Welcome to the world of assisting a suicide by audience!!
-intermediaries are good but they may also be the catalyst the person has been waiting for to commit suicide in front of – danger signs are where the threat to commit suicide is when a reltionship has broken up and one party wants to rekindle the flames of love.

The third person on the team yes you’ve got it the number 3 is the intelligence negotiator who interviews people associated with the suspect to draw up a criminal and mental history profile. They will also act as the link to the operational tactical team.  Often, it is only the number three who will know what is going on regarding tactics as experience has shown that when the principal or number one is made aware of an imminent storm of a stronghold – this can leak out in the voice or actions of the negotiator.

In the course of negotiation, each of these negotiatiors may rotate role particularly if the number 1 feels he\she is not achieving the Aristotle principals. This is part of the training and there is no shame in admitting that you cannot build rapport – it is not about you it is about the hostage or suicidal person.  Each year in London we will deal with around 180 calls for negotiators to be deployed – over 60 % of these calls will be to barricade situations where mentally ill or desperate people will have barricaded themselves into a building threatening to kill themselves and or family. These are very volatile situations and require excellent listening skills to establish what sort of person you are dealing with – get it wrong and you could exacerbate the situation – fortunately, we have only had one death from this type of scenario over the past 5 years – Eli Hall in Hackney who set fire to the building he was in.  As my grandmother used to tell me:  “ son you were given two ears and one mouth for a reason – learn to use them in the correct proportions”.

The second most frequent are those sad individuals who end up on a building edge threatening suicide and again, extreme care is needed with rapid intelligence gathering to understand what we are dealing with.   In this category particularly, the negotiator has to be very careful about how they deal with the individual because many will be repeat offenders and if they have been lied too or duped in the past, they will not trust the negotiator (remember Aristotle and the Ethos)

The third area in overt negotiation is the criminal siege –Professional criminals may take a hostage accidentally or as a fight or flight panic reaction – and then use the hostage as a barter for escape.
There are three choices for the hostage taker. The first is to choose martyrdom, kill the hostage and commit suicide. The second is to negotiate terms with the police for an escape route. The third is to surrender to the police.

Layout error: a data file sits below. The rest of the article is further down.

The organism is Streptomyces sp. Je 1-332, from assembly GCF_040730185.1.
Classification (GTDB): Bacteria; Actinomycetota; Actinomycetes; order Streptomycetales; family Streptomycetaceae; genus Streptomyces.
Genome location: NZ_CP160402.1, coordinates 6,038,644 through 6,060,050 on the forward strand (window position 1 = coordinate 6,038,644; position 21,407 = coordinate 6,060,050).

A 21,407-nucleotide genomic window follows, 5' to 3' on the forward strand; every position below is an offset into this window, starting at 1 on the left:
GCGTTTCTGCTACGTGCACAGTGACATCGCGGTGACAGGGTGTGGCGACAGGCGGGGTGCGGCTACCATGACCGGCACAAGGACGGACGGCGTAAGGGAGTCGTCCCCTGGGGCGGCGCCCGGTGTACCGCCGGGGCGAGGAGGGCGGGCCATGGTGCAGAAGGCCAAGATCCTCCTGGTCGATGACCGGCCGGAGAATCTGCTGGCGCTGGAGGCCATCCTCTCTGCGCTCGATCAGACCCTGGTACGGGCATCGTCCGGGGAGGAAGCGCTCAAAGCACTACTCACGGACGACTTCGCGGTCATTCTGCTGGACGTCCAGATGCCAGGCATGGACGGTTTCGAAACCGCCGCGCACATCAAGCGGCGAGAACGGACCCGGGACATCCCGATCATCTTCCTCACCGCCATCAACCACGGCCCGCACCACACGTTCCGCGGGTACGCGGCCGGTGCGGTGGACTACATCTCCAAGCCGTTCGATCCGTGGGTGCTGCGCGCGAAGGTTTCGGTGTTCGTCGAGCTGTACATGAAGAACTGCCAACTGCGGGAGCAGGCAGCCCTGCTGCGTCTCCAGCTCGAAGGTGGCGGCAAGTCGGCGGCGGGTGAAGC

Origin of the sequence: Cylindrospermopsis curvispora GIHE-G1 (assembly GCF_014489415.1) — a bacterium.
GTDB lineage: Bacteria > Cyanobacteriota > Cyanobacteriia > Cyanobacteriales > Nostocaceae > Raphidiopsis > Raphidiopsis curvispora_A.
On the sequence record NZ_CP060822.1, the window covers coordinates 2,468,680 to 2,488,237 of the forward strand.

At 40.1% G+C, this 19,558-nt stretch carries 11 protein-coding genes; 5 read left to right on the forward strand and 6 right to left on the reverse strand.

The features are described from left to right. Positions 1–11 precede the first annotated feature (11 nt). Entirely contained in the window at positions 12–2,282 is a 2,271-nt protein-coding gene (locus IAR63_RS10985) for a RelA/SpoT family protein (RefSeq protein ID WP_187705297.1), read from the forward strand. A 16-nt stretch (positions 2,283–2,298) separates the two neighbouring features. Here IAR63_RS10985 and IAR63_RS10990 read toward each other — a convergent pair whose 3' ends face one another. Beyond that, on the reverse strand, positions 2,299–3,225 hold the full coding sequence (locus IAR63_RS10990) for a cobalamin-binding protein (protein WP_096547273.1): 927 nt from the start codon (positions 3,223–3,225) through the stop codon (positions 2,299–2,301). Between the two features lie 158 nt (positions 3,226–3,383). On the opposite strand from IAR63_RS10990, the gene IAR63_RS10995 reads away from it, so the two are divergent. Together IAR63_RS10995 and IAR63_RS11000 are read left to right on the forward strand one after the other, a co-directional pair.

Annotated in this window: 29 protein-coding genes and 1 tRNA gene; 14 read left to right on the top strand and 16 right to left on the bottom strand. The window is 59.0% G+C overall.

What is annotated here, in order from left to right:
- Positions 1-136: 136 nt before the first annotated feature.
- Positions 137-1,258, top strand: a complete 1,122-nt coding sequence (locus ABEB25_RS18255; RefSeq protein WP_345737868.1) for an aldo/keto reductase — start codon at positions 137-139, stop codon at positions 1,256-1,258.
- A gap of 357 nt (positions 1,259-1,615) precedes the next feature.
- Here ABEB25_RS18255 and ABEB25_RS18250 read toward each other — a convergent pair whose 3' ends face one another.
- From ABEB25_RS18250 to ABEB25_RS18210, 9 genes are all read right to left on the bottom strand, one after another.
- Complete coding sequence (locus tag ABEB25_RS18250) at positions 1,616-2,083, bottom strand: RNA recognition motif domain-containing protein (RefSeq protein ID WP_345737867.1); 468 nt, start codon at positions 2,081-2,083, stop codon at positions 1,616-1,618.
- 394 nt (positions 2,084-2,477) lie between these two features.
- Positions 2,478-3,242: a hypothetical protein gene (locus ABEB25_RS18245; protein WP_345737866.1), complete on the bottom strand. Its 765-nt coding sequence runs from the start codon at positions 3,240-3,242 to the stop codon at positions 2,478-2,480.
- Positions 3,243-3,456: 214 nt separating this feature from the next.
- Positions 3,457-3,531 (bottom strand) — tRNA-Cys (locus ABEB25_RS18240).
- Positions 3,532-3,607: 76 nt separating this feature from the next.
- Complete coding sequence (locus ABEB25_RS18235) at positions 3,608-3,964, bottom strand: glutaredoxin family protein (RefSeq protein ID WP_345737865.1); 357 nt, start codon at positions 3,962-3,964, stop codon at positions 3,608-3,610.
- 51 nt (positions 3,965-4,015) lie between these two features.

There are a number of choices for the police:
·       to overpower the hostage taker with firepower or to use a sniper.
·       to use chemical agents to flush them out
·       or to contain the area and bring in a trained negotiator.
In all cases of this nature in the UK, a hostage negotiator will be the first choice every time. Remember the priority is the safety of the hostages lives or even -  the life of the barricaded individual.

This type of scenario also contains another hidden danger that we refer to as  Death by Cop
This scenario is when a deranged person seeks to goad or push the police into killing him by use of force towards them or a hostage and it is a very difficult situation for those on the other end of a rifle.
The last category we deal with is the most difficult and the one over which we have least control – this is the hostage taking for a cause the political kidnap.  This type of incident is on the increase due to the conflicts we are seeing across the world and the involvement of the UK in those conflicts.
The perception is that our policy makes UK citizens targets of extremists such as Al Qaeda, Fatah and Hezbollah.   I see this area of work increasing and  as you can imagine,  it is very dangerous and difficult to deal with. Often, the demands will be of a political nature or outside of the ability of the UK alone to meet – such as demands for the release of prisoners from a foreign jurisdiction or for vast sums of money, weapons or withdrawal of troops.   The UK position on negotiation with terrorists is that there will be no substantial concessions.  This clearly places some considerable difficulty on the negotiator with little to offer but to buy time for the lives of the hostages to allow political or tactical resolution.  We know that many of these cases will be very protracted and the skills and resilience of negotiators is taxed to the limit on dealing with such issues often over many thousands of miles and involving political intricacies and cultural or faith issues of which we have little understanding.